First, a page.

…Thy will be done

Meditation

 If you are not a practice meditator… start. Along with prayer, but different, it’s one of the most mystical things you can do. Unfortunately, it takes a very short time to learn meditation, but a very long time to really experience its effects. Having said that, most people will get a lot out of meditation in the very beginning.

I’ve been meditating since the early 70’s… every day. It calms the emotions, focuses the mind, and alleviates tension and simply balances just about everything mental, emotional and spiritual. Its greatest value in a job search is that it helps center all of the challenges one experiences.

The long-term value of meditation is that it quiets the ego. And when you come down to it, one of the most foundational aspects of looking for a job is dealing with the highs and lows that the ego experiences.

Volunteer

This is a tremendous way to get “out of yourself” and really help other people. Now, I’m not recommending that you volunteer while you should be interviewing. However, there are plenty of opportunities in the evening or on weekends to volunteer. There are hundreds of volunteer organizations that help people who really need assistance. You need to be doing this. Help people who cannot help themselves. Find any kind a volunteer organization that might take advantage of your skills and volunteer. This is a form of giving and asking nothing in return: serve food at the soup kitchens, build homes for Habitat for Humanity, visit old people in hospitals, children in hospitals, etc. If you’re not a joiner or can’t fit volunteering into your schedule, you (just yourself) can organize to do things like pick up trash on the street, clean up your alley, or mow and trim the lawn of an old person in your neighborhood.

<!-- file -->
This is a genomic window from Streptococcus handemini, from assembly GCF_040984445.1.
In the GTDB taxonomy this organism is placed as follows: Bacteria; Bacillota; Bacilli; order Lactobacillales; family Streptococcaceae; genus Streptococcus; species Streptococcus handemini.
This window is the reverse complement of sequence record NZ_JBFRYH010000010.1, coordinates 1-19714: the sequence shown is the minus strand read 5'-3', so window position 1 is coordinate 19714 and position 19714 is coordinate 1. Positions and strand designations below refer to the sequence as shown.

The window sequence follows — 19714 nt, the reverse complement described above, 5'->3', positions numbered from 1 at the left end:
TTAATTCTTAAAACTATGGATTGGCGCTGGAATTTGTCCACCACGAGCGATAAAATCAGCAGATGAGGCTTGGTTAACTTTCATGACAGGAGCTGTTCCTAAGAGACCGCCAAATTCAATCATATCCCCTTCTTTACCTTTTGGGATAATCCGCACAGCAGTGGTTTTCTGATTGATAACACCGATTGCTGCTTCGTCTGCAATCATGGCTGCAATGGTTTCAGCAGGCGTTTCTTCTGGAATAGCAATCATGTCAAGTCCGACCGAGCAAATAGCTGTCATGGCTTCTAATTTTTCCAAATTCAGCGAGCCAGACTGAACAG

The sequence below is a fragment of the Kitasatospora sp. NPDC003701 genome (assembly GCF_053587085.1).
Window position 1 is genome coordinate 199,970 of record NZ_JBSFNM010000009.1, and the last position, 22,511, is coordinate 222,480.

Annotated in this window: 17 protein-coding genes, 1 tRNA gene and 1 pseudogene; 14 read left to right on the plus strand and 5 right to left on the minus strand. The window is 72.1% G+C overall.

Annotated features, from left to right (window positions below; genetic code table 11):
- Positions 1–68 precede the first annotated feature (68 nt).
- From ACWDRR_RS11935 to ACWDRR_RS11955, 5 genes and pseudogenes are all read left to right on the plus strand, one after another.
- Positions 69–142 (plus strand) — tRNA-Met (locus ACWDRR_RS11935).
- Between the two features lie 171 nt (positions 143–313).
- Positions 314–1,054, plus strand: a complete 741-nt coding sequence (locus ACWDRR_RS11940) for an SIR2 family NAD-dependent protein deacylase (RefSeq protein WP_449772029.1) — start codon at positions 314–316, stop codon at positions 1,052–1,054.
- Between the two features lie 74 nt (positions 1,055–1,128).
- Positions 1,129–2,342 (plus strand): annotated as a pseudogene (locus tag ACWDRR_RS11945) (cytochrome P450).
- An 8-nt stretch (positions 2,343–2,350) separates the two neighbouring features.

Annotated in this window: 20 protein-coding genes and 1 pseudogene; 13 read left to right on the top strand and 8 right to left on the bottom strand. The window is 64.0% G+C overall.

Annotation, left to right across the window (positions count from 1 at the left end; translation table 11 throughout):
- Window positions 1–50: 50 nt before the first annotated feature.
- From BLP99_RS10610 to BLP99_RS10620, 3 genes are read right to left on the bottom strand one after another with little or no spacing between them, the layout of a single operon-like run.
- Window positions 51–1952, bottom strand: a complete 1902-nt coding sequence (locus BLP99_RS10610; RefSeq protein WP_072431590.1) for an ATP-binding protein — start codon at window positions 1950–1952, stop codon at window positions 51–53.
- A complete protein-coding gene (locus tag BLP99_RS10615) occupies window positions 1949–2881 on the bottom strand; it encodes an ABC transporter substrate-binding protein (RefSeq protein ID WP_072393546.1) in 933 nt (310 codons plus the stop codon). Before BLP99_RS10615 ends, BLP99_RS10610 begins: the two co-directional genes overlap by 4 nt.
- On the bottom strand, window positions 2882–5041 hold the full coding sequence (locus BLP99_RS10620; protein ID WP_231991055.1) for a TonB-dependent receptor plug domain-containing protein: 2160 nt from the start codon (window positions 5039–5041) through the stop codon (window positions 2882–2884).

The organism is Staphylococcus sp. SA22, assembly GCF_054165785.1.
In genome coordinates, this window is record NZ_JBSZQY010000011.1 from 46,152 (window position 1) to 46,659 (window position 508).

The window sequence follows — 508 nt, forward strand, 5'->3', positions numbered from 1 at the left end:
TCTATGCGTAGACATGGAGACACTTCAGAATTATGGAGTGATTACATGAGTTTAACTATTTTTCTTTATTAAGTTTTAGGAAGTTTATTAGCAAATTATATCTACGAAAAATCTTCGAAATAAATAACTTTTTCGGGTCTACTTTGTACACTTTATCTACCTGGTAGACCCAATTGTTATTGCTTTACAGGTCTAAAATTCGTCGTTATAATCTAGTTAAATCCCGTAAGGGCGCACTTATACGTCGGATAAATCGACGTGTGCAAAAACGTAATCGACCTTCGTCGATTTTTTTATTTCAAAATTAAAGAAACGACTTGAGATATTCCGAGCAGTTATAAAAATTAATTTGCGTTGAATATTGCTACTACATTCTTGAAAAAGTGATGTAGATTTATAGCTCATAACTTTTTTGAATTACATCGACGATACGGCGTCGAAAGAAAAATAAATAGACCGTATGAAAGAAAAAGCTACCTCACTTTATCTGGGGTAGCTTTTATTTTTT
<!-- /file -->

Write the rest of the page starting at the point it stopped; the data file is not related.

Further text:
Seek peace

Your life is going to be stressful enough just looking for a job. As I mentioned in one of the previous chapters, I would recommend staying away from newspapers (other than to look at the classified ads), negative people, violent movies, television for the most part, etc. I recommended in a previous session to seek solitude and quiet especially in the morning; but throughout the day doesn’t hurt, either. Seeking peace and solitude also allows you to really focus intensely on all the activities it takes to find a job.

“In the attitude of silence the soul finds the path in a clearer light,

and what is elusive and deceptive resolves itself into crystal clearness.”

-Mohandas Gandhi

Let go

You know all that stuff that you cleaned out – Your trash, attic, closet, office, car, etc? Well, give it all away! In fact, anything you can give away to someone who probably needs it more than you is a way to build spiritual credit. Streamline your life and give away what you don’t need.  Learning to give anonymously is truly a great experience. The “feel-good” you get in giving even a modest gift, without anyone knowing who you are, is tremendously gratifying. I personally have $5 gift certificates to one of the fast food chains in the console of my car.  When a street person at an intersection asks me for a hand out when I have stopped, I will give them a $5 gift certificate. It is a really good feeling and it only cost $5. It’s also very instructive to my children.

….more next week